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Fourth-Place Medal

Sage Kotsenburg gets a cocktail named after him — at a Utah resort where snowboarders aren't welcome

Mike Oz
Fourth-Place Medal
Kotsenburg uses a new trick to take 1st gold

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United States' Sage Kotsenburg celebrates after winning the men's snowboard slopestyle final at the Rosa Khutor Extreme Park, at the 2014 Winter Olympics, Saturday, Feb. 8, 2014, in Krasnaya Polyana, Russia. (AP Photo/Andy Wong)

When you're Team USA snowboarder Sage Kotsenburg and you've reached rock-star status after a gold-medal win at the Sochi Games, people are going to try to latch on. That's just a fact of life. 

Enter the fancy Talisker Tower Club, a private club near the slopes of the Deer Valley ski resort in Park City, Utah, where Kotsenburg resides. The club has named a cocktail in his honor, the Kotsenburg Park City Gold. This sales ploy, though, has one obvious problem — and it's not the fact that Kotsenburg is only 20.

No, the real issue is that Kotsenburg and other local snowboarders aren't allowed on those nearby Deer Valley slopes. It's actually a point of contention for local snowboarders. Kotsenburg, his brother Blaze and fellow pro snowboarder Todd Richards were laughing at the contradiction Thursday night.

Deer Valley isn't the only resort close to Kotsenburg that doesn't allow snowboarding. There's another called Alta, which the local snowboarders also have a bit of disdain for. There's hope — from one writer at least — that Kotsenburg's Olympic win might make snowboarding more acceptable at these stuck-in-traditional resorts.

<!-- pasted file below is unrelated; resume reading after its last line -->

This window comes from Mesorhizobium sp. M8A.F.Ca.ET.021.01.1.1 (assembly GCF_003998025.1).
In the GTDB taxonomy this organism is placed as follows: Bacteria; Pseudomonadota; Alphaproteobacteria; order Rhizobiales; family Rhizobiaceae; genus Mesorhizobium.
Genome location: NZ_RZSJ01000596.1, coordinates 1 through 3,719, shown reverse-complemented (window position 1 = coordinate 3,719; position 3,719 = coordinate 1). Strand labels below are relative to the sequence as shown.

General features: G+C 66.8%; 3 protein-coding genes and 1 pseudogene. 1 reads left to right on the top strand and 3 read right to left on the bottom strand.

Forrest Gladding of, which lobbies to open the resorts to snowboarders, wrote a guest column for Utah news station KSL. He makes a lot of sense:

"No-snowboarding" policies perpetuate an "us versus them" mentality that has no place in the Utah snow sports community. It is time for Utah to move past discriminatory attitudes and actions on the snow. It is time for Alta and Deer Valley to step up and join all the other resorts in welcoming both snowboarders and skiers.

Promotion of Alta and Deer Valley's "no-snowboarding" policies by Ski Utah and Life Elevated disenfranchises Utah residents and tourists alike. Why does a place that welcomed the world with the Olympics not allow snowboarding at all of its resorts? Why can't our own Gold medalist Sage Kotsenburg not ride at Alta or Deer Valley? Could you imagine the ski associations of Colorado or California promoting a "no-snowboarding" policy? Why does ours?

UPDATE: Deer Valley issued a statement clarifying that the resort itself has nothing to do with the cocktail, as that the club is not owned/operated by the resort. The resort, however, has asked the club to remove the drink from its menu. Here's the statement from Deer Valley.

Deer Valley Resort did not create, print or distribute the cocktail menu in the Instagram photo by @thedingoinsnow. The image does not have the Deer Valley Resort logo or name included and the drink is not being offered by Deer Valley Resort.  Deer Valley Resort would not use the name of an athlete without prior agreement or sponsorship. We have located the source of the menu and they are a private club located near Deer Valley Resort but not owned or operated by the resort. Please be assured we have already contacted them and asked them to remove the menu item.  We congratulate Sage Kotsenburg on his accomplishments in Sochi and apologize for the property that used his name in this manner.

(H/N: For The Win)

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Mike Oz is an editor for Big League Stew on Yahoo Sports. Have a tip? Email him at or follow him on Twitter!

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